4. The qualities of little children are set forth as models for those who would aspire to enter the kingdom (Matt. 18:3; 19:14), and for those already in the church (1 Cor. 14:2O). Surely the Lord was not suggesting that we emulate little, totally corrupt sinners!
    5. The human spirit is not inherited from one’s parents; rather, it is given by God (Eccl. 12:7; Heb. 12:9). Hence, at birth it must be as pure as the source from whence it comes.
    6. Children are referred to as “innocents” (Jer. 19:4; cf. 22:3).
    7. No interpretation can be assigned to any passage comprised of poetical or figurative language (including Ps. 51:5) which makes it contradict clear doctrinal statements elsewhere framed in prose. The Scriptures plainly teach that one commences to do evil from the time of his “youth,” not from the point of conception (cf. Gen. 8:21; Job 13:26; Jer. 32:30).
    Clearly, babies are not born in sin.
    Psalm 51:5 Analyzed
    Having shown what Psalm 51: 5 cannot mean, we now turn to some possible views of the passage that do not violate portions of Scripture found elsewhere.
    1. Since Psalm 51 is one of David’s penitent psalms revealing the anguish resulting from his adulterous conduct with Bathsheba, some have felt that verse 5 contains words that are figuratively put into the mouth of the child conceived by that illicit union (2 Sam. 11:5), thus acknowledging the sinfulness of that relationship. The sinfulness is therefore attributed to the parent and not the child.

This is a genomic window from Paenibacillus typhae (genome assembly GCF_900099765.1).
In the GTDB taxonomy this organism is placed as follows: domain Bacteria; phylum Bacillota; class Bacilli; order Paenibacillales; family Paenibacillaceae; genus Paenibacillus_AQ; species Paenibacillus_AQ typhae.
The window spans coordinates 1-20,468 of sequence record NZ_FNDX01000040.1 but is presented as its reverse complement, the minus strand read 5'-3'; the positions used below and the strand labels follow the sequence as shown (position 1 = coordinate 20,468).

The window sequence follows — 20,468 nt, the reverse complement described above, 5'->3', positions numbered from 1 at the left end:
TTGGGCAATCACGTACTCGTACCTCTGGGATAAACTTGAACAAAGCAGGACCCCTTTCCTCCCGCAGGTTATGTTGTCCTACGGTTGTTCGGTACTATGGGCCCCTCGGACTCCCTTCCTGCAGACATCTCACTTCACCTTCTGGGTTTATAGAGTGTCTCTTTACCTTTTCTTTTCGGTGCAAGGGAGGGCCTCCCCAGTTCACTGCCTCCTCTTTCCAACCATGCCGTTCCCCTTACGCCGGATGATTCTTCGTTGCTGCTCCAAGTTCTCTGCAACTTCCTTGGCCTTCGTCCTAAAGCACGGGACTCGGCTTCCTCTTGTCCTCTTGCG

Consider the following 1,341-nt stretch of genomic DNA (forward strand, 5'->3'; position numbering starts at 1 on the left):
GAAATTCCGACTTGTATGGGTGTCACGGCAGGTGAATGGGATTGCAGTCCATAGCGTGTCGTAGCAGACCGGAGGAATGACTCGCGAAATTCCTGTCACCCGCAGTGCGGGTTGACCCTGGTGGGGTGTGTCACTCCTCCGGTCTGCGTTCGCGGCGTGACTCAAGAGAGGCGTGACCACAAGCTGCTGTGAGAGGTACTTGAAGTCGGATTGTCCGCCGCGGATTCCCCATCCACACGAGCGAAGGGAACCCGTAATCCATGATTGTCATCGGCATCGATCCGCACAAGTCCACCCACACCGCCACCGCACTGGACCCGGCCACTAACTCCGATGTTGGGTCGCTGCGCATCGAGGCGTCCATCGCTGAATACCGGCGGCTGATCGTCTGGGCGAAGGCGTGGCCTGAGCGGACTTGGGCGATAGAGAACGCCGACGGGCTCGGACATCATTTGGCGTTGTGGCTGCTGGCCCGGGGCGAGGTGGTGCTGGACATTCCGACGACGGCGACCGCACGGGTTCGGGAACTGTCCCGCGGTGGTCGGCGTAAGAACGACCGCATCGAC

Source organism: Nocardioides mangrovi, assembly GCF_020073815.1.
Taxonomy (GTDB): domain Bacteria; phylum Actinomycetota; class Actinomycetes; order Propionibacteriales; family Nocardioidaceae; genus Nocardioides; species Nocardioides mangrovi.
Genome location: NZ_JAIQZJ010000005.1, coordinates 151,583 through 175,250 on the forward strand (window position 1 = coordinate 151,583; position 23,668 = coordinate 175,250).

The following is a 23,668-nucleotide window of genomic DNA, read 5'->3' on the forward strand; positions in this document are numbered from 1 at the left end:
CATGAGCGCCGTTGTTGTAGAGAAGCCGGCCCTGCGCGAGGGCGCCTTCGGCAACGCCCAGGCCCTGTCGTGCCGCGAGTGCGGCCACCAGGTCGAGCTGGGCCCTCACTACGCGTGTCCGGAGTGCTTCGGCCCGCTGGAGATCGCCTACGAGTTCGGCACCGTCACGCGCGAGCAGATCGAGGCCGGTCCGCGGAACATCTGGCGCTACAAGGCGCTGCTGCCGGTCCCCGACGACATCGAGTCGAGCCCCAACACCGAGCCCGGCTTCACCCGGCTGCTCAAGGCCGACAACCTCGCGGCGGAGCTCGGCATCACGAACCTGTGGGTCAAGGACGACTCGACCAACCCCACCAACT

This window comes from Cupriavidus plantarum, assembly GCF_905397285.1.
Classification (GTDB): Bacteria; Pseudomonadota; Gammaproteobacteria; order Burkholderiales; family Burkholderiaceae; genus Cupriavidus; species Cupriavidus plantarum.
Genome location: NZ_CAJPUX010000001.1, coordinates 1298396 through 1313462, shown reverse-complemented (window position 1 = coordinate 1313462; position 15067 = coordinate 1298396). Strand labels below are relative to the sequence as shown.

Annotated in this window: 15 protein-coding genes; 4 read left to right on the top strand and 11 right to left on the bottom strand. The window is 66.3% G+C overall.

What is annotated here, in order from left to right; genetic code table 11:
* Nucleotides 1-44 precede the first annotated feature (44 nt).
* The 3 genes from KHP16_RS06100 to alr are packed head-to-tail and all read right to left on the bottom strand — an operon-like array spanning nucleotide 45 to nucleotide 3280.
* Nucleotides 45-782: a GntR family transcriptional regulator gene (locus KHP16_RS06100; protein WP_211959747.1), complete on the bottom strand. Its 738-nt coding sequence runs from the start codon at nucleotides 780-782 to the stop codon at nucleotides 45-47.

T. W. Brents commented:
    Whatever may be the meaning of this passage, it can not be the imputation of sin to the child. ‘In sin did my mother conceive me:’ that is, she acted wickedly when I was conceived. Were the wife to say, ‘In drunkenness my husband beat me,’or the child that ‘in anger my father whipped me,’ surely no one would attribute drunkenness to the wife or anger to the child; neither can they impute the sin of the mother to the child (The Gospel Plan of Salvation, pp. 133, 134).
    2. Others have suggested that David alludes to an incident in his ancestral lineage, an adulterous affair (Gen. 38), whereby he was considered ceremonially defiled because he was of the 10th generation of that unlawful intercourse (Deut. 23:2). This is probably a rather remote possibility.
    3. Most likely, however, Psalm 51:5 merely refers to the fact that David was born into a sinful environment. We are all conceived in, and brought forth into, a sinful world. But we do not actually sin until we arrive at a stage of spiritual responsibility.
    Perhaps David also, by the use of dramatic language, alludes to the fact that sin had characterized his whole life, relatively speaking.
    In a similarly poetic section, for example, Job, in denying that he had neglected his benevolent responsibilities, affirmed that he had cared for the orphan and the widow from his mother’s womb! Surely, no one believes that on day one of Job’s existence that he was out ministering to the needy! In fact, the Hebrew parallelism of this verse (Job 31:18), clearly indicates that the word “womb” is used in the sense of “youth.”
    A Concluding Problem
    Those who employ Psalm 51:5 to buttress the doctrine that sin is inherited from one’s mother are faced with a serious problem. Jesus was both conceived by and brought forth from a human mother (Lk. 1:31). If original sin is inherited from one’s mother, Christ had it. If, however, someone should suggest that depravity is received only from the father, Psalm 51:5 cannot be used to prove it, for it mentions only the mother!
    The truth of the matter is, the doctrine of original sin is not Biblical. It had its origin in the writings of the so-called “church fathers” in the post-apostolic era. Such men as Tertullian (160-220) and Cyprian (200-258) first formulated the doctrine and it was later popularized by Augustine and John Calvin.
    Those who accept the plain testimony of the sacred Scriptures will reject this error.
    I am a Christian, not a Protestant, Cathoilc or Jew